When peanuts first became a well-known airline staple, it was all because Southwest Airlines was trying to spin a negative.
To offer the cheapest flights on the market, the budget carrier had eliminated on-board meals. But it wanted to make sure consumers saw the connection between its minimal service and low fares. So Southwest marketed itself as the “peanut airline”—meaning you fly for ‘peanuts,’ and peanuts are what you get.
“It was all about marketing,” said Bob Van der Linden, chair of the aeronautics division at the Smithsonian National Air and Space Museum. Other airlines served peanuts before and have since, Van der Linden said, but “Southwest was the first to serve only peanuts, and did so proudly, to show how cost efficient it was.
With little variation, both Southwest and its peers continued to serve free peanuts and other snacks for the next three decades, even as much else came and went.
That changed in the post-9/11 world of air travel’s free-fall. Where once free snacks had been a staple of even the cheapest carrier, airlines started to see them as an underappreciated perk not worth their cost. And airlines feel that cost not only in the purchase price of the peanuts themselves, but also the extra time it takes to load, unload, and distribute them on board.
In a market where turnaround is measured in minutes, that adds up. Delta once calculated that by removing a single strawberry from the salads it served in first class, it would save $210,000 a year, and that a one-cent increase in peanut prices would increase its costs by $610,000 a year.
So by 2011, many airlines’ free snacks had gone the way of other ancillary services: eliminated in order to save costs. By March of 2011, Continental, United, American and US Airways had eliminated peanuts and other free snacks from their flights, saving an estimated $2.5 million per year.
They still stock food on board, but now charge for it—dearly. The mini packages of peanuts, which cost airlines about 7 cents each when they buy in bulk, go for around $3.
Peanuts face food phobia
But peanuts in particular faced another obstacle in recent years, as allergy mania swept the country. Possibly encouraged by airlines’ willingness to abandon peanuts after a national salmonella outbreak in 2009, anti-peanut activists seemed to push harder than ever for their removal from all flights.
In response to several complaints and a lawsuit or two, some airlines did stop stocking peanuts, and in 2010 the Department of Transportation (DOT) even considered an industry-wide ban on the deadly legumes. The ban didn’t sprout legs, because the DOT found that a prior law required it conduct a peer-reviewed study before passing such a rule. Still, several airlines, including Continental, United, US Airways JetBlue, and American Airlines, voluntarily stopped serving packaged peanuts, in order to avoid further complaints.
You can still find peanuts on Delta flights, and of course on Southwest, which handed out 88.3 million bags of peanuts to passengers in 2012. But while the airline peanut survived the dual threats of cutbacks and allergies, it has now taken on the bitter taste of an overbilled perk bound to disappoint.
Airline food through the ages
Eating on board wasn’t always this pitiful. Once upon a time, airline meals were something to drool at. Because the industry was strictly regulated, prices were even across the board, so the only way for companies to compete was to offer a better on-board experience than their rivals. Food was a prime way to do that. (Free airline-branded cigarettes were also a big draw from the 1930s to the 1950s, according to history Professor Guillaume de Syon.)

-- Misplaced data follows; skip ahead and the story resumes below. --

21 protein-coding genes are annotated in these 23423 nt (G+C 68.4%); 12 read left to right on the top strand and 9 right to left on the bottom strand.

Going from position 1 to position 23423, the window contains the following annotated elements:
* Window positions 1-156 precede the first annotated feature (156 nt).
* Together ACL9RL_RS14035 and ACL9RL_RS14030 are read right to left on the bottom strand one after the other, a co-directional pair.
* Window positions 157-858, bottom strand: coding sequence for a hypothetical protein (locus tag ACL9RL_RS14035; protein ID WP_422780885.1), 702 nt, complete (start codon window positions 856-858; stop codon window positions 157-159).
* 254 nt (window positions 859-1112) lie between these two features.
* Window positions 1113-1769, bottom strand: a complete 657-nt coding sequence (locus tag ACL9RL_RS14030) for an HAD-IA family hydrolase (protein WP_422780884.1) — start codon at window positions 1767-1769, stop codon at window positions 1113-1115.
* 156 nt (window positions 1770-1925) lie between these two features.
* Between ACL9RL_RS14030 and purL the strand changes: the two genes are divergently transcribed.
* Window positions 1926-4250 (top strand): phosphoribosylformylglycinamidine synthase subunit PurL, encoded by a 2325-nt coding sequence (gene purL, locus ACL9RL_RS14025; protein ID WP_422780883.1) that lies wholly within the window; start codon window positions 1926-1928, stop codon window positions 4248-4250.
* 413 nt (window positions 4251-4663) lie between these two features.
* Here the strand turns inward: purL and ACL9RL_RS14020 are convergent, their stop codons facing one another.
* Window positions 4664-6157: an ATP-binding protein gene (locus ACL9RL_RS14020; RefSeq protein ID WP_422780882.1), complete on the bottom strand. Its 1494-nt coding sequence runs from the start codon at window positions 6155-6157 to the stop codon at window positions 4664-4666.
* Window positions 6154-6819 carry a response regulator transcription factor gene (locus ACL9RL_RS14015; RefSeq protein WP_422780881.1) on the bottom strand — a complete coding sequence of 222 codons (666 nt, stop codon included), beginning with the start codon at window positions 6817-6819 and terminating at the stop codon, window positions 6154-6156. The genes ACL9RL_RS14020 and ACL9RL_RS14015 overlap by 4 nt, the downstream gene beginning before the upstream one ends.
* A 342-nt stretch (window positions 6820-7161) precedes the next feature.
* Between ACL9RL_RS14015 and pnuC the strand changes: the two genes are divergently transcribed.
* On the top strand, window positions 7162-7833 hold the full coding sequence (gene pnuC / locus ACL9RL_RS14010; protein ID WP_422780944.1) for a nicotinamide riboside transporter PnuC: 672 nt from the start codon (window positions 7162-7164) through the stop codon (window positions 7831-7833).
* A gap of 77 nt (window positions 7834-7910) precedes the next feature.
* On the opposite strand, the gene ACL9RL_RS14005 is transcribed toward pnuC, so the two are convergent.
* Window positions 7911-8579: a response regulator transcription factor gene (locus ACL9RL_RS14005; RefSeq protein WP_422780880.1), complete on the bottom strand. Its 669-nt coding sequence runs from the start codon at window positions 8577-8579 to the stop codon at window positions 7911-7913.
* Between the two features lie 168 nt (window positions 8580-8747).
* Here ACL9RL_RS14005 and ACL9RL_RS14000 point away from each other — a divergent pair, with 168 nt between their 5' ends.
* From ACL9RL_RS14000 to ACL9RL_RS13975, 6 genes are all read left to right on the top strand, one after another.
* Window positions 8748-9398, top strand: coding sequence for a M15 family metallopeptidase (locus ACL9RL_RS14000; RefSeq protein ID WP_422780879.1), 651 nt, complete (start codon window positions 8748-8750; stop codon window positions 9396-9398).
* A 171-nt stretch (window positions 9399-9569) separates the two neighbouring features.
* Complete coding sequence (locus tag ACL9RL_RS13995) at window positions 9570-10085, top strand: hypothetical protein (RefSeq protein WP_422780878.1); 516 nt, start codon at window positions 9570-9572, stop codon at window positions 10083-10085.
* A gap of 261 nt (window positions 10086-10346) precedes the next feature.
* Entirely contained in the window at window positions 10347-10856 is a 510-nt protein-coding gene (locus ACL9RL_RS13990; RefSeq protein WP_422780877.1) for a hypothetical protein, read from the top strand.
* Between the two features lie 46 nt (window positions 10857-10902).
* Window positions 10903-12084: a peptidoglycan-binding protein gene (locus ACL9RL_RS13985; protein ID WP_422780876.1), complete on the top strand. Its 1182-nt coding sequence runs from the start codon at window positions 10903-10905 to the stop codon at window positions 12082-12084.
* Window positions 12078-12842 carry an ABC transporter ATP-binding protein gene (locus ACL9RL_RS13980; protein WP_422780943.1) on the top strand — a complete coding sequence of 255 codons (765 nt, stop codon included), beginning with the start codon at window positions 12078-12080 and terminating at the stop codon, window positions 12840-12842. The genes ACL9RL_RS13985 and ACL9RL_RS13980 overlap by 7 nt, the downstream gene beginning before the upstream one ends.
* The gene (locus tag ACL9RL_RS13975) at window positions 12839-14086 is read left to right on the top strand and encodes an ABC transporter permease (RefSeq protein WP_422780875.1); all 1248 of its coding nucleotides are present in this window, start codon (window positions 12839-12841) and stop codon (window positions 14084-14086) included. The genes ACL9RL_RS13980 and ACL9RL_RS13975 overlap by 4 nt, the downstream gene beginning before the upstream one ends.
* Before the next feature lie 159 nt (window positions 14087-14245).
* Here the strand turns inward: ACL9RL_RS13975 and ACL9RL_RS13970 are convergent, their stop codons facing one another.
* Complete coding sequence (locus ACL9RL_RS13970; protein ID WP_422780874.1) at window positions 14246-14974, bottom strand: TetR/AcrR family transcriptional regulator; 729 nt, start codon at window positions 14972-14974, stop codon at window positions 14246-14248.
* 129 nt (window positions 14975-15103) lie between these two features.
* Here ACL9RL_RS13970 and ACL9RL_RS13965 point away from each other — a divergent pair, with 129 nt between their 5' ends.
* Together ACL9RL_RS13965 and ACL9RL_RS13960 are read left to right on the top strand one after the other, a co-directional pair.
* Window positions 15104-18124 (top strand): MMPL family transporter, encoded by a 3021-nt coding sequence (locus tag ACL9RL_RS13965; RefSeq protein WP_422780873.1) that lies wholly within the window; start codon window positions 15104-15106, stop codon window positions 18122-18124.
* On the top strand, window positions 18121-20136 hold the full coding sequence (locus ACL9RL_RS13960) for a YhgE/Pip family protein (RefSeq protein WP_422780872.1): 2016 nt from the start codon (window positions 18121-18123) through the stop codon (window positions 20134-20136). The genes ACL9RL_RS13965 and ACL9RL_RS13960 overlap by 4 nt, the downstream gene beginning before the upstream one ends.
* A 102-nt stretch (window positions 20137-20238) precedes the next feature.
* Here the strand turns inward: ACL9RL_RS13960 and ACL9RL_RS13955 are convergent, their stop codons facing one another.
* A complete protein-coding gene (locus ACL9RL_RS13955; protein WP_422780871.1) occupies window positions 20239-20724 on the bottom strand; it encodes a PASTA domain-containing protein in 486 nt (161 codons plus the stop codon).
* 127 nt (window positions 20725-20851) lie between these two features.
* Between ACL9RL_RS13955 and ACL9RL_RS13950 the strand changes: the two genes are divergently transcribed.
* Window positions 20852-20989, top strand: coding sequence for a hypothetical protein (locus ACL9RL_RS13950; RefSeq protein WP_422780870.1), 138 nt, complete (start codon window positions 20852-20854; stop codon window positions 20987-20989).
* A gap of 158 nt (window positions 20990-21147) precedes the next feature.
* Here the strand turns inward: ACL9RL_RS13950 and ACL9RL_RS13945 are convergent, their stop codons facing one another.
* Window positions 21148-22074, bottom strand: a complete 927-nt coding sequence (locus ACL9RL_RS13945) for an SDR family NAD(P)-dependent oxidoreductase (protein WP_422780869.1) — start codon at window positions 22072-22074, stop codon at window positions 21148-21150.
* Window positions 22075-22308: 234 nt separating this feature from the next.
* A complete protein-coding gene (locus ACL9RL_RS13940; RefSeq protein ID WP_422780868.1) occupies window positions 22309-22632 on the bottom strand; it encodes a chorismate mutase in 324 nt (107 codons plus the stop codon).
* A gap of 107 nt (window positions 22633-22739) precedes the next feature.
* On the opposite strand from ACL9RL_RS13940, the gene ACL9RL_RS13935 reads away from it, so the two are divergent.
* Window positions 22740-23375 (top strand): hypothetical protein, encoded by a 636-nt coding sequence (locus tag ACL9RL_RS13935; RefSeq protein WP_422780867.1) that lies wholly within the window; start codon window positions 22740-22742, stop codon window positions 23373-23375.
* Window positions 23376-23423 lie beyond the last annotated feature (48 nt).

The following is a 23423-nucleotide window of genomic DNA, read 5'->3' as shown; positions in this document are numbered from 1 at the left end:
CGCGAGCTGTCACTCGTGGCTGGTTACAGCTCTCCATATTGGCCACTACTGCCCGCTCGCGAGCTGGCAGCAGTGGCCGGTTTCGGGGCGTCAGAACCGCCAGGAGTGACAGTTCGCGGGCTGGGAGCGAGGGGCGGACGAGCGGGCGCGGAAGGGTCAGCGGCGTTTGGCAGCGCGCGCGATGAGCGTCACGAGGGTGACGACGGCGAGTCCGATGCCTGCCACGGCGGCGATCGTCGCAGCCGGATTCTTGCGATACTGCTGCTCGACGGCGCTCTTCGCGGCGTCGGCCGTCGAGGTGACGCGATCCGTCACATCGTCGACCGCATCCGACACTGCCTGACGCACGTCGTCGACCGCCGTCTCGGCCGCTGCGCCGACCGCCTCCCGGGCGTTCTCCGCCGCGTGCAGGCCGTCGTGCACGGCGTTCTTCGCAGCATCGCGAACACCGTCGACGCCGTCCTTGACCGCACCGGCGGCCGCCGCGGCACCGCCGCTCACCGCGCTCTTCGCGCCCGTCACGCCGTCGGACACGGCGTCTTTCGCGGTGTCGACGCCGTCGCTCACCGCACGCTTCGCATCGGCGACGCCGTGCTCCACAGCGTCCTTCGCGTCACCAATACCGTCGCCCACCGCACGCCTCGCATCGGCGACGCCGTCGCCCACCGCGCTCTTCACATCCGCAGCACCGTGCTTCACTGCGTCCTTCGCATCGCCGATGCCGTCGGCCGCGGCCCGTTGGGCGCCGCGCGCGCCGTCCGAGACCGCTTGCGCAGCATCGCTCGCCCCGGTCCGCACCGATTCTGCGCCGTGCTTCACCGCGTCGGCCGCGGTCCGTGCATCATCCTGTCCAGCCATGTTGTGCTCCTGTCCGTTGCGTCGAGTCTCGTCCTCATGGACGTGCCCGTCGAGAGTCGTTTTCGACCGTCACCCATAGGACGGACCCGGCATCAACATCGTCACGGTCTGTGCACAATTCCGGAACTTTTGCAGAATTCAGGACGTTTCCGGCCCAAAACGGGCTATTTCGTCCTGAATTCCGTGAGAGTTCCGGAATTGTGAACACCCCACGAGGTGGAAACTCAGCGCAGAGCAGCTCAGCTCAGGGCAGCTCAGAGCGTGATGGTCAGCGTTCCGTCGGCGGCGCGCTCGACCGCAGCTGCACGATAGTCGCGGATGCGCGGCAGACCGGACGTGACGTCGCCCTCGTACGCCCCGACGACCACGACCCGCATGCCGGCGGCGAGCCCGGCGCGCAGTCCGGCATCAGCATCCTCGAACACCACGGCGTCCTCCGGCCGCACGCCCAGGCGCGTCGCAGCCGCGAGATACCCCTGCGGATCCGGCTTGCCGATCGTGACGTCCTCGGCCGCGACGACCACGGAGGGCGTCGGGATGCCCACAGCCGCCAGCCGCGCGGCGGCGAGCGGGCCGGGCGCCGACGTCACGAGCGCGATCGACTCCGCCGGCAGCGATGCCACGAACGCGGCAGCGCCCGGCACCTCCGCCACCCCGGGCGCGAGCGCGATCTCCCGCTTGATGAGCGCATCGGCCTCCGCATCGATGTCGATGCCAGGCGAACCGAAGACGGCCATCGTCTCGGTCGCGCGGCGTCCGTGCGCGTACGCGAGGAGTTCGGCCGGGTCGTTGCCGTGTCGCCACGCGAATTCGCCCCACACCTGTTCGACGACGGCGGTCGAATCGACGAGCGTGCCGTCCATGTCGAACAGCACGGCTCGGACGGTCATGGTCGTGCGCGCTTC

“There was a time when even in coach class you always got a hot meal,” said Bob Van der Linden. Airlines have been serving food on board since the 1930s, first cold sandwiches and then, by the mid-1930s, proper multicourse hot meals. And they were good meals. Things like lamb chops, roast beef and potatoes, champagne and caviar. “The irony,” said Van der Linden, “is that everyone complained about them.”
At one point, airlines even moved their dining operations to the ground, in an effort to improve their quality. “By the late ‘30s and early ‘40s, some American airlines came up with the alternative to let the passengers out to eat when you land at a technical stop,” which planes had to do often back then, said Professor de Syon.
“You feed them at the airport restaurant, give them alcohol, cigarettes and make them feel better,” after an inevitably bumpy ride, he said. All this for the price of the fare—which was, admittedly, comparatively much higher back then.
It was only when air travel became too popular for airport restaurants to handle the masses that airplanes began developing their own catering arms—or contracting to outside companies.
“You need to feed more people, so you start to get more standardized meals,” said Professor de Syon. “You start to see the separation between incredible meals in first class and what most of us get to sample in steerage.”
That’s when they first started to measure the price of an extra olive or tomato, and how much money they could save by cutting back on the garnishes no one was eating anyway. “They started to get much more careful about this stuff starting in the 1970s, and much more after September 11th,” said Professor de Syon.
Of course, as much as Jet Age passengers lamented imperfect on-board meals—complaining about lukewarm soup or caviar—today they complain about the lack of complimentary food options.
“What all of the airlines have discovered is that their customers will complain, but when given the choice between an amenity and a cheap ticket, they’ll take the cheap ticket every time,” said Bob Van der Linden. “And then complain.”
Eliza Ronalds-Hannon is a travel and tourism reporter at Skift. Follow Eliza on Twitter at @ElizaHannon.
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